Like many cities, Baltimore is dotted with the ghosts of industry: businesses, large and small, that have moved elsewhere or closed altogether.
There’s the old FMC Corp. campus in Fairfield, its the lawn still neatly trimmed, but the parking lot is empty, and the property is ringed by fences and “No Trespassing” signs. FMC left Baltimore in 2008, part of a cost-cutting move.
The Globe Screen Printing building is on Hollins Street, right across from St. Peter’s church, where Babe Ruth was baptized. Globe Screen, a family business, closed about 12 years ago.
A Bank One check-remittance center on East Fayette Street has been turned into Baltimore City Health Department building. It closed several years ago, primarily because people stopped writing so many checks.
What these businesses have in common is that each of them was located within one of Baltimore’s poorer neighborhoods, which, in the ’90s, were part of a citywide and federal effort to turn disinvested neighborhoods into “neighborhoods of choice.”
In December 1994, Andrew Cuomo, then an assistant secretary with the Department of Housing and Urban Development, stood at a podium to announce the names of six cities that had been chosen to take part in an ambitious federal push to alleviate inner-city poverty. The Empowerment Zone program awarded a $100 million block grant and a package of tax credits for businesses and employers to the six. Seventy four cities applied, but Baltimore put on a show, dispatching a caravan of school buses and a marching band to Washington to deliver Charm City’s application.
The winning cities, New York, Chicago, Atlanta, Baltimore, Detroit and Philadelphia-Camden, had some leeway in how they’d use the funds, which were to be spread out over a decade. For Baltimore, job creation and job training in the poorest neighborhoods (called Empowerment Zones) were priorities. Twenty years later (and 11 years after the program ended) Baltimore’s effort offers both successes and failures.
The money was dispersed with an eye to getting people to work. Thirty-five million went to workforce development, including career centers and job training. About $27 million went to job creation efforts, including small business loans. Another $13 million focused on quality of life rather than jobs, financing home improvements and cleaning up lead paint.
Baltimore kept detailed records of how the money was spent, and in 2005, researchers at the University of Baltimore’s Jacob France Institute tallied up the number of jobs created within the Empowerment Zones. In total, the report says 5,777 jobs were created. Over time though, many of those jobs have left Baltimore. Small businesses, listed as the recipients of tax credits or loans in HUD reports, have shut down. Some larger industries have moved their operations overseas.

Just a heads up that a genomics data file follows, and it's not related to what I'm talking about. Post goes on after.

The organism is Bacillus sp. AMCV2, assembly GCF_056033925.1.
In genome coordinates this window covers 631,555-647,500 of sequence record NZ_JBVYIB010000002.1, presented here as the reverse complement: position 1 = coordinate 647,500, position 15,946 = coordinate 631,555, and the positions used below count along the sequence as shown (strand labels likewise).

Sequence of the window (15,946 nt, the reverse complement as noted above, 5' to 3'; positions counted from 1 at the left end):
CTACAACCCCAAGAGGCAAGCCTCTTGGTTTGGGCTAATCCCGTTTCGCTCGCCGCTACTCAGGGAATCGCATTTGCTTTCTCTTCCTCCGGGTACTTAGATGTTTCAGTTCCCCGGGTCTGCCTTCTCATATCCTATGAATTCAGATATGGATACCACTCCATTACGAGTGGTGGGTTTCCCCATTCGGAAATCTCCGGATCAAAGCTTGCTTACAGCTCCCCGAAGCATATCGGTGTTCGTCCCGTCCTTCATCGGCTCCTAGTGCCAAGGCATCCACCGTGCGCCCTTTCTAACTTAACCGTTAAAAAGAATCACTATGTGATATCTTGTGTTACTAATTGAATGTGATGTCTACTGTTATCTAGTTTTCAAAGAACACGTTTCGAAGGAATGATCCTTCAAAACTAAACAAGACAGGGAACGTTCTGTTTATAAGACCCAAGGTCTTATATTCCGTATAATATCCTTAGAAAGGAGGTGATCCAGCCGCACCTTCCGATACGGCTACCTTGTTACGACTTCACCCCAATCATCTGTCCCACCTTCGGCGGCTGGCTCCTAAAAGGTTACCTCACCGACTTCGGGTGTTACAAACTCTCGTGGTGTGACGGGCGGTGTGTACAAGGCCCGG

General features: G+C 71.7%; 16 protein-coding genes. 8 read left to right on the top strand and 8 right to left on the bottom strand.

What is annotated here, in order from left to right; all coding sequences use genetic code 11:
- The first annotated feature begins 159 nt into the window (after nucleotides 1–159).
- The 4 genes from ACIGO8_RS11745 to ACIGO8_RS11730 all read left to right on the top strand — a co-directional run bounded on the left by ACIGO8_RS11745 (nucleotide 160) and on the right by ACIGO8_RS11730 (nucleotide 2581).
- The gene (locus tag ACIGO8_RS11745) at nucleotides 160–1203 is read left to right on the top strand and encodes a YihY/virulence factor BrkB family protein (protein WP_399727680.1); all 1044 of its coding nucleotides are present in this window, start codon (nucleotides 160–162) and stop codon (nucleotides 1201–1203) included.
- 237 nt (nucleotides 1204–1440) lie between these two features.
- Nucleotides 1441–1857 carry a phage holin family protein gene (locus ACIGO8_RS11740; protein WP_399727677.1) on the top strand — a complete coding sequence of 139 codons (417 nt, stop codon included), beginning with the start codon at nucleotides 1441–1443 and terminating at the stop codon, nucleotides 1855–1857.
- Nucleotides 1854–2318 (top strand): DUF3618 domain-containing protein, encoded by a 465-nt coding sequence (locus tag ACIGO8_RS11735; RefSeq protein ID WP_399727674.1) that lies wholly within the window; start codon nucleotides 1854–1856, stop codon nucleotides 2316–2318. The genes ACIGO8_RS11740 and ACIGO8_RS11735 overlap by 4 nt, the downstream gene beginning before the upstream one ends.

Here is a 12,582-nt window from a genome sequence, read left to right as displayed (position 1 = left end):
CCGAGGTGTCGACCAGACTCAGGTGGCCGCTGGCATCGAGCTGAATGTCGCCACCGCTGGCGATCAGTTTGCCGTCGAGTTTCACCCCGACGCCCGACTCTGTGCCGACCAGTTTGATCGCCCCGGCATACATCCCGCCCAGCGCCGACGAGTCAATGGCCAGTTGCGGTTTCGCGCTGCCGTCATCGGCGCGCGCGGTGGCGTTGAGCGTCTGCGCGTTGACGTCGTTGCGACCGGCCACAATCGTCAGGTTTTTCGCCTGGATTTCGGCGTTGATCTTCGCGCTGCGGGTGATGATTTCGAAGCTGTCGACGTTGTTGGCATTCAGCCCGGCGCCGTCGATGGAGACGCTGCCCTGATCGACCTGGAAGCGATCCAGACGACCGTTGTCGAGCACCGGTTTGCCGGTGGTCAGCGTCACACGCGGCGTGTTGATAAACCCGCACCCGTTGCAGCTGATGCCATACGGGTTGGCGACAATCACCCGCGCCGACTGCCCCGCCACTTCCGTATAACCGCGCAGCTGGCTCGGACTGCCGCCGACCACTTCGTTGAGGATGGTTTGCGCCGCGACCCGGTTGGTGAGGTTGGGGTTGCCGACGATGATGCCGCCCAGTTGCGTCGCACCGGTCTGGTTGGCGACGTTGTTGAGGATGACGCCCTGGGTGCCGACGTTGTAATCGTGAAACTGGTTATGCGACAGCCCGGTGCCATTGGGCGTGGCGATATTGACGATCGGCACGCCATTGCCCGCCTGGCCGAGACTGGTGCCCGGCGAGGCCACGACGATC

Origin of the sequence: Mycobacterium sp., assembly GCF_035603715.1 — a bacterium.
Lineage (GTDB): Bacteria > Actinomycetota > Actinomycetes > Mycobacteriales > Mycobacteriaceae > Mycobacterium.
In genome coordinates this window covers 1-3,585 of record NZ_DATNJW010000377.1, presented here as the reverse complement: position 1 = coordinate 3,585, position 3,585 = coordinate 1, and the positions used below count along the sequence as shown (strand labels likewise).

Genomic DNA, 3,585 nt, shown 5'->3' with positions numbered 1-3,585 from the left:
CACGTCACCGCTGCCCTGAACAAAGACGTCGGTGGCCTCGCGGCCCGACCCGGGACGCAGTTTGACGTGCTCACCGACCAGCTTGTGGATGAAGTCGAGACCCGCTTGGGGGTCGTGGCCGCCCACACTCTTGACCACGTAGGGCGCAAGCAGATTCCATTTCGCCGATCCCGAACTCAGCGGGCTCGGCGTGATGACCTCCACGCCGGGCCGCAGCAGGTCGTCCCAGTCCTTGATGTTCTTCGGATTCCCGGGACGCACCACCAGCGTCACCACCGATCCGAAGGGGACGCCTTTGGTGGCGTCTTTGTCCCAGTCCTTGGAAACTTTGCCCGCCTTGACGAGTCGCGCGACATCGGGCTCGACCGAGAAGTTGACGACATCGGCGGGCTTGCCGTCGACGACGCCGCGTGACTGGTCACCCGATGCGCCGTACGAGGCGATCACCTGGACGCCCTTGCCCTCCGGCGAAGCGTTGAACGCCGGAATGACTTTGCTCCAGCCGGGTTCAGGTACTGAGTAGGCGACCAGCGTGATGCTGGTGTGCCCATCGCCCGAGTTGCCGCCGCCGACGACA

Some areas of the city, though, have been transformed. In 1997, Sylvan Learning Systems relocated its headquarters to the Harbor East neighborhood, which at the time was industrial and largely empty. Today, Harbor East is a vibrant area of retail and restaurants. Sylvan, now Laureate Education, is still there.
But in the poorest neighborhoods, job creation has remained elusive. Unemployment and poverty rates remain high.
Sandtown-Winchester drew attention earlier this month as the blight-ravaged home of Freddie Gray, a young man who died in police custody, sparking protests that grew violent in some places.
A Marketplace analysis of census data shows that during the decade of Empowerment Zone funding, the unemployment rate in Sandtown-Winchester was 18 percent. In 2013, data, which includes the recession years, shows an unemployment rate of 22 percent.
Diane Bell-McKoy, the CEO of Associated Black Charities, was chair of the Empower Baltimore Management Corporation, the nonprofit entity set up to distribute the federal money. She sees some successes, but the failures haunt her.
“I can tell you factually, by looking at wage record data, that people benefited,” Bell-McKoy says. “I can tell you factually that people that got loans [from] us for homeownership, that they still own their homes. I can tell you factually that there are some businesses that survived. I can tell you all that factually. But I can tell you that wasn’t enough.”
The boarded up homes and lack of stores in Sandtown-Winchester would seem to attest to that. Still, the Empowerment Zone money did lead to a personal transformation for one Baltimore individual.
Antoine Bennett, a 44-year-old lifelong Sandtown-Winchester resident, had just finished up a three-and-a-half year stint in prison when the Empowerment Zone funds were made available. The zone joined with other community development efforts. Bennett took advantage of them, finding a job at a youth center, taking college courses, feeling the pride of being called Mr. Bennett instead of a prison number. He hasn’t missed a paycheck since. He considers neighborhood transformation a full-time job — his.
Bennett is now an outreach minister at New Song Community Church in Sandtown-Winchester.
“Our goal is to build up strong men of character in this community,” Bennett says. “That the world can look and say, ‘In that community, it is easy for them to go from ex-con to icon in a very unique way. It’s the evidence that the ill-fated are truly illuminated in that community.’ “
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